Roughly one in four American students have reported being bullied in school, student advocates say. For Muslim-American children in California, the number is more than double, according to a 2015 report from the California chapter of the Council on American-Islamic Relations.
That statistic led two California-based nonprofits — Beyond Differences and the Islamic Networks Group — to partner earlier this year and create a middle-school curriculum called “Know Your Classmates,” which aims to end social isolation and bullying by turning all students into activists at their own schools.
“When hate occurs against any one group or population of kids, it impacts everybody in the school and in the classroom, because then you have an environment of hate,” Islamic Networks Group CEO Maha Elgenaidi told NBC News.
The Know Your Classmates campaign kicked off last Monday, with copies of curricula and activity kits having been sent to more than 400 schools across 40 states, Beyond Differences executive director and co-founder Laura Talmus told NBC News. The idea emerged from the national “Know Your Neighbor” program, launched at the White House in January and spearheaded by 15 civil rights and faith-based organizations, including the Islamic Networks Group.
Talmus and Elgenaidi will join San Francisco Mayor Ed Lee, District Attorney George Gascon, and other officials Thursday morning to discuss the initiative — and announce Oct. 21 as “Know Your Classmates Day” — during a news conference at Everett Middle School.
In April, Talmus connected with Elgenaidi through Hala Hijazi, who chairs the San Francisco mayor’s and district attorney’s committees on Arab, Middle Eastern, Muslim, and South Asian communities. Hijazi told NBC News that the city was concerned with rising Islamophobia affecting communities in San Francisco and thought the two organizations could help.
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The curriculum came together fairly quickly, after 12 to 15 edits, said Talmus and Elgenaidi, whose groups have worked extensively with middle and high school children on issues of social isolation — the feeling of being left out. It consists of five lessons on topics like exploring self-identity, as well as recognizing stereotypes and embracing differences, according to the curriculum.
Depending on students’ needs, educators can select any or all of the lessons they wish to teach, which include individual and group activities, as well as discussions on videos, some of them focused on Muslims. The unit culminates with students planning their own “Know Your Classmates Day.”
Talmus said their program is geared toward both children and adults — an important point since much of the bullying against Muslim and Arab students, Elgenaidi said, comes from teachers and administrators.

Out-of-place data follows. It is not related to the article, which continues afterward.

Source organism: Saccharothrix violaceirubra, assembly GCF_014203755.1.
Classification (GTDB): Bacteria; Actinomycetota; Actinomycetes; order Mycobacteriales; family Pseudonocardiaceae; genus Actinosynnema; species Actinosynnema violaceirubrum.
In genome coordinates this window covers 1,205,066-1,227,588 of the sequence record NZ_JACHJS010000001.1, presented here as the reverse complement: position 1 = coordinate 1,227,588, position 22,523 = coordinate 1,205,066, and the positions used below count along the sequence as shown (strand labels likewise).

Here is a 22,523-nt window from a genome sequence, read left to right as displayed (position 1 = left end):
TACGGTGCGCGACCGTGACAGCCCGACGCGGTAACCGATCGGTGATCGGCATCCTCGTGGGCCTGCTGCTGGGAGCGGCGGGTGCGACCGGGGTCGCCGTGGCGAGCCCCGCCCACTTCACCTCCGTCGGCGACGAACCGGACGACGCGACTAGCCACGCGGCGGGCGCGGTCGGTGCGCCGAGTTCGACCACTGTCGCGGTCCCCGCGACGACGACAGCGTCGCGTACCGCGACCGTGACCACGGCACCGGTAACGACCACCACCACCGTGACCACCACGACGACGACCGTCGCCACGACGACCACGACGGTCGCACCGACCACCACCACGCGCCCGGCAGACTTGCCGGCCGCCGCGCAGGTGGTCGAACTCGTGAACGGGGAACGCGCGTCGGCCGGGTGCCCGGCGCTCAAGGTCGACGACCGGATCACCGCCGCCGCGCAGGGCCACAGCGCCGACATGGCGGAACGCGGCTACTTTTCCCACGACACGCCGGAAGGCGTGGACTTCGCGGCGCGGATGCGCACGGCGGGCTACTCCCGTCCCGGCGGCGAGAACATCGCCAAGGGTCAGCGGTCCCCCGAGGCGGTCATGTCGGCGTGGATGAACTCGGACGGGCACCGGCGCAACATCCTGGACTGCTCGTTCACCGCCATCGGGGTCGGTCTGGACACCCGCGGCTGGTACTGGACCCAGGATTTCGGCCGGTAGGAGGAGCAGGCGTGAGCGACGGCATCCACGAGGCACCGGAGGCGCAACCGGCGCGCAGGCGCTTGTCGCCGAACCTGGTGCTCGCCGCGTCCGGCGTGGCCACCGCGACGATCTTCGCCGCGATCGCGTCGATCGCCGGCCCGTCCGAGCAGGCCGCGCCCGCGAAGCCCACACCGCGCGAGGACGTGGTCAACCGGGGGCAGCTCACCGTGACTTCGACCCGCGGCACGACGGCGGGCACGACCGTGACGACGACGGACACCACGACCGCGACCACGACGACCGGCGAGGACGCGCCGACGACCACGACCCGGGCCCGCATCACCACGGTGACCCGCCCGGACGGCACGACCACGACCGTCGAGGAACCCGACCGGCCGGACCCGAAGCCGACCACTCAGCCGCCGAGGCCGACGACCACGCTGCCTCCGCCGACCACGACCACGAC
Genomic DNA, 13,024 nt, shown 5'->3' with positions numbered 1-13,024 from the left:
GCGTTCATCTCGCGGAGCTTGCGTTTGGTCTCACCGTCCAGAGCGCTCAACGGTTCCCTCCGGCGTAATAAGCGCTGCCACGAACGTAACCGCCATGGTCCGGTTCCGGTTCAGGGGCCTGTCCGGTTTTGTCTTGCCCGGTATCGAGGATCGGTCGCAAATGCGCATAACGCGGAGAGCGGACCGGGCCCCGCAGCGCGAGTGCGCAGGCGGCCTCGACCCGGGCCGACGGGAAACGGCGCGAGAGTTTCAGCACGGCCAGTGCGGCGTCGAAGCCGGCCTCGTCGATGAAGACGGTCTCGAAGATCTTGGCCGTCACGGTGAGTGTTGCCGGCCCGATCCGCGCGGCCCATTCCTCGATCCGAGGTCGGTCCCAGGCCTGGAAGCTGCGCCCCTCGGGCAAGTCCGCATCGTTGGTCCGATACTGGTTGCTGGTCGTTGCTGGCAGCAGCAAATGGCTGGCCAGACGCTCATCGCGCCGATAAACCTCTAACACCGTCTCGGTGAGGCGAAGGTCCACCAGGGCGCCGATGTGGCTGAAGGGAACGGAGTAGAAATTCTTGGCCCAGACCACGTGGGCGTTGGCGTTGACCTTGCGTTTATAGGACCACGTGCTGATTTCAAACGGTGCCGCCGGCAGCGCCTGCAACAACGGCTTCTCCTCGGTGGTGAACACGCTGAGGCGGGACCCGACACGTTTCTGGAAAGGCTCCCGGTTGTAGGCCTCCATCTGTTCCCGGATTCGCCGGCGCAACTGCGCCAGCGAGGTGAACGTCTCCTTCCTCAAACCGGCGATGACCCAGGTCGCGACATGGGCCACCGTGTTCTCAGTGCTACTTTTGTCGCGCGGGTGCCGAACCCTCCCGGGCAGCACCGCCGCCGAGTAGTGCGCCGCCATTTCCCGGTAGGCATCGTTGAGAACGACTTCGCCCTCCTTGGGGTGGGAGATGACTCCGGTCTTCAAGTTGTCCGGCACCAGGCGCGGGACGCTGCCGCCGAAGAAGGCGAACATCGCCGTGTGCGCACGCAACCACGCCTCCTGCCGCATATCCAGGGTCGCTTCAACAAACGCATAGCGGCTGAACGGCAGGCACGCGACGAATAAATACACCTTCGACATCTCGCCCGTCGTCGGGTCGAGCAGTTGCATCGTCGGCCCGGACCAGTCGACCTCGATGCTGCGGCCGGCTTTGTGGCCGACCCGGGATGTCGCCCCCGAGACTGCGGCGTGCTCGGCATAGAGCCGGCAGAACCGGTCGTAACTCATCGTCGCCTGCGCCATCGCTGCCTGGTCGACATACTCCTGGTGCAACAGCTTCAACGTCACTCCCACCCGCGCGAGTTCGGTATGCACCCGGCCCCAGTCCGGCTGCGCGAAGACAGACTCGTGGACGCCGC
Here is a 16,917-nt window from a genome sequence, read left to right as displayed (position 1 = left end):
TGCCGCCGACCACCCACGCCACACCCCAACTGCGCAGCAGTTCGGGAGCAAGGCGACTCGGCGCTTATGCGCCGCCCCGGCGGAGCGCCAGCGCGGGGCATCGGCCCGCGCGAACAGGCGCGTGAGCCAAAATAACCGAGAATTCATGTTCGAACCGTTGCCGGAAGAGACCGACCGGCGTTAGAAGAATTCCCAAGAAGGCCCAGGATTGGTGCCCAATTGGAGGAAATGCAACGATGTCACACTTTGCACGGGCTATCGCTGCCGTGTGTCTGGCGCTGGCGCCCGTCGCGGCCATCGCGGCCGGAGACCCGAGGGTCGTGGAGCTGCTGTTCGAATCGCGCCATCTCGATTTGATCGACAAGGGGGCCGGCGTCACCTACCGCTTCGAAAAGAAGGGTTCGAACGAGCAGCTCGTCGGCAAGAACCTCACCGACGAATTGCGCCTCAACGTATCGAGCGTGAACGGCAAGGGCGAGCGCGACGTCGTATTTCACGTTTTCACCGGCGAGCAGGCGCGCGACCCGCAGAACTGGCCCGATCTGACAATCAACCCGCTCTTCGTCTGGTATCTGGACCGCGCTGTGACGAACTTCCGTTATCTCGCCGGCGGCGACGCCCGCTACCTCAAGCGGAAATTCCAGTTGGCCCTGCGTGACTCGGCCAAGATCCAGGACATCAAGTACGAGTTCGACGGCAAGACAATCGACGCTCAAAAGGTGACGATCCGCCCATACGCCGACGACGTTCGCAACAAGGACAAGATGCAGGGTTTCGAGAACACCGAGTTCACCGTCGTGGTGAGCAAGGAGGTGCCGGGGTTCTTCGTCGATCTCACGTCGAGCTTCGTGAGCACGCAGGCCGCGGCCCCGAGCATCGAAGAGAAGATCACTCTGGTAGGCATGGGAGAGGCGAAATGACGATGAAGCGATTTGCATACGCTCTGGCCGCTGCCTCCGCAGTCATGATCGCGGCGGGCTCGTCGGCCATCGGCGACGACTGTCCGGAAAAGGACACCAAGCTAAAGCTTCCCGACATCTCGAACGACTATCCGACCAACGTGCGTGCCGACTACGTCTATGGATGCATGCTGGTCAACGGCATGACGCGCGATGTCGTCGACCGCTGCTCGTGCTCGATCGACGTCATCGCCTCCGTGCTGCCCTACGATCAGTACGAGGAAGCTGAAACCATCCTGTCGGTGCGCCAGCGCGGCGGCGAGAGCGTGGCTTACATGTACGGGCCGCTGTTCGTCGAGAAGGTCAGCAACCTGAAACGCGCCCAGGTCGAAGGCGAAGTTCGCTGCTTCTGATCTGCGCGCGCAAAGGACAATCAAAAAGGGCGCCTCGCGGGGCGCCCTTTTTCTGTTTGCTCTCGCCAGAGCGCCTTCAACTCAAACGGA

“We've had Muslim students who have told us that teachers have said, ‘You deserve what’s happening to you because your family or your people are responsible for the wars we’re involved in in the Middle East,’” Elgenaidi said.
Social isolation among students can stem from many factors, including a perceived lack of confidence or self-esteem, as well as being a religious or ethnic minority, Elgenaidi said. It can also lead to bullying and teasing, children advocates say.
“Children can look typically, developmentally like they fit in, and still feel terrible,” Talmus said.
The results, later on, can be tragic.
“The worst example is that almost every mass shooting we’ve seen in the United States, where it’s been written about the shooter, they’ve been described as someone who is a loner or socially isolated,” Talmus said.
Elgenaidi said their curriculum, free of charge to schools, has additional relevance coming at a time of heightened Islamophobia, coupled with an increase in hate crimes against Muslims and other minorities. All of this, she added, takes a toll on the school environment.
“I can tell you as a person of color, as a woman who wears a hijab, as a minority, as a religious minority, I feel it everyday I step foot outside of my front door,” she said. “I feel it in how people engage with me, how people view me, and we also see it in the classroom when we’re out there talking about these issues.”
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Elgenaidi and Talmus hope their “Know Your Classmates” curriculum can help foster more inclusive schools throughout the country, they said.
“We’re not trying to create a generation of victims,” Talmus said. “We’re really trying to create a new generation of leaders — where it’s cool to include.”
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